I might have been an Olympian. No - really. Back in 1980 (I know – that was 3o years ago!) I was on the Canadian National Field Hockey Squad. I was one of 20 “carded” women field hockey players in Canada - essentially we were on Federal Government Scholarships so that we could devote time to training. Most of us were in university and the financial support meant that we could train instead of working. And if Canada hadn’t boycotted the Olympics that year – well, I might have been one of the 16 chosen to represent our country at the Olympics. And, just for the record, the Canadian Women’s field hockey team did qualify for the Olympics in 1980. But, fact is, that was the year Moscow hosted the Olympics and the cold war was still “on” and we boycotted. I had mixed feelings then and still do. To be perfectly honest, I most likely wouldn’t have been one of the 16, but at least I would have been in the running. So I don’t really exaggerate when I say that I might have been an Olympian.
So, that being said, I watch the Olympics – both winter and summer - with a bit of nostalgia and when the Canadian National Anthem is played, I feel more than a little pride and usually a tear or two. It’s a noble thing to represent one’s country. At least it can be. But I also confess that I have mixed feelings about the Olympics these days. It’s not just that we’ve totally crossed the line that used to keep professional athletes out of the Olympics so that Olympic athletes were really amateurs, unspoiled by huge salaries and endorsements. It’s not just that technology and performance enhancing drugs have made the competitions all about shaving fractions of seconds off of personal best efforts – to an almost ridiculous degree. No – I suppose those things are predictable and pretty much inevitable and for those who have committed their lives to their Olympic endeavours, they make sense (I guess).
My unease has more to do with the fact that there is no such thing as a “level playing field”. Countries invest in their athletes. And for host countries - that's another level of spending altogether as they put millions of dollars on facilities and infrastructure and other expenses associated with staging the games. In fact, the Vancouver Sun reports that the 2010 Olympics actually cost in excess of 6 BILLION dollars (see http://www.vancouversun.com/Sports/Olympics+bill+tops+billion/1207886/story.html). We justify the dollars spent as an “investment”. If all goes well, the argument goes, the investment will pay off – in medals, in money spent by those visiting the event, in good will, in positive press, in National pride, in a boost in economic activity in the host city... It's a marketing bonanza.
The fact is, though, the Olympic Games are really an indulgence for the rich. Rich athletes, rich countries, rich corporations, rich fans. Money flows. People are giddy with the spending rush.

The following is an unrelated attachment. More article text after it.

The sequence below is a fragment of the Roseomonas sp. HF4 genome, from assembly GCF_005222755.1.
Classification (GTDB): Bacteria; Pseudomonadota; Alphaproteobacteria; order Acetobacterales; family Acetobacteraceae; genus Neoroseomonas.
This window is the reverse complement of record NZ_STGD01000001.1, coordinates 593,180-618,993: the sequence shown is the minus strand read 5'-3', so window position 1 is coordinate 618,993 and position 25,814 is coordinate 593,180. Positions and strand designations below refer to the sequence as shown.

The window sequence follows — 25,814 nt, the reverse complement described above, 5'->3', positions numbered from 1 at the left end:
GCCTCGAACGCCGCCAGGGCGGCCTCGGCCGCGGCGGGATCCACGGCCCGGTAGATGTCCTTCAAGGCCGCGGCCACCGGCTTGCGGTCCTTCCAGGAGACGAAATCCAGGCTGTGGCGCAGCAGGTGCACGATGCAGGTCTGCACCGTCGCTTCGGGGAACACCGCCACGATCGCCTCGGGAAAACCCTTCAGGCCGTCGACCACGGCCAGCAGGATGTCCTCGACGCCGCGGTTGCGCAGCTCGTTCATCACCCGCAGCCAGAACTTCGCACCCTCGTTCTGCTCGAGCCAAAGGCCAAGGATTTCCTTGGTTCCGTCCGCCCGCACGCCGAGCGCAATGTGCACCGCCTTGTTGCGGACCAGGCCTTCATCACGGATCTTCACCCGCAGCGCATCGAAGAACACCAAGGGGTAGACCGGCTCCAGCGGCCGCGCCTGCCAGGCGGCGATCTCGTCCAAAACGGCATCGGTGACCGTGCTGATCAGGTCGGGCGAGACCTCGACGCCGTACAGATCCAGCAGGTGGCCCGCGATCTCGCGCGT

Sure – the Opening Ceremonies celebrate and showcase the participation of athletes and artists from all kinds of countries – rich and poor, north and south, developed and developing, Christian, Muslim, Hindu, etc. And for a moment we can believe that every athlete has a chance to compete and win. And sure enough, there are always amazing athletes who defy all rational expectations and rise above poverty or personal tragedy or injury or illness – and make it to the podium as shining examples of the indomitable human spirit. We celebrate with them and cry tears of joy and pride in solidarity with their effort. But who are we kidding? For every rags to riches story – every success against all odds profile – there are hundreds of thousands, likely millions of aspiring Olympians who don’t make it to the games, let alone to the podium.
And the collateral damage of the event may be more or less invisible to the naive and uninitiated, but it’s very real. While the spotlight is on the athletes and the podium, who’s thinking about the prostitutes, the homeless, the broken-hearted, the hopeless? And, with progress on the Millennium Development Goals lagging behind targets in many countries, is it really ok to spend billions of dollars to bring elite athletes together to push themselves to the very limits of human performance in an effort to “own the podium”? Surely our celebrations are dampened by the fact that the playing field is far from level and the Olympics actually perpetuate and celebrate inequalities.
Maybe you’re thinking that even Jesus said that the poor would always be with us. As I’ve likely said before, I’m an idealist – but even I don’t think that we’re going to eradicate poverty. But we can do a lot better than we’re doing and until we really put our hearts into it, somehow the excesses of the Olympics take a lot of the shine off the medals – at least from where I sit.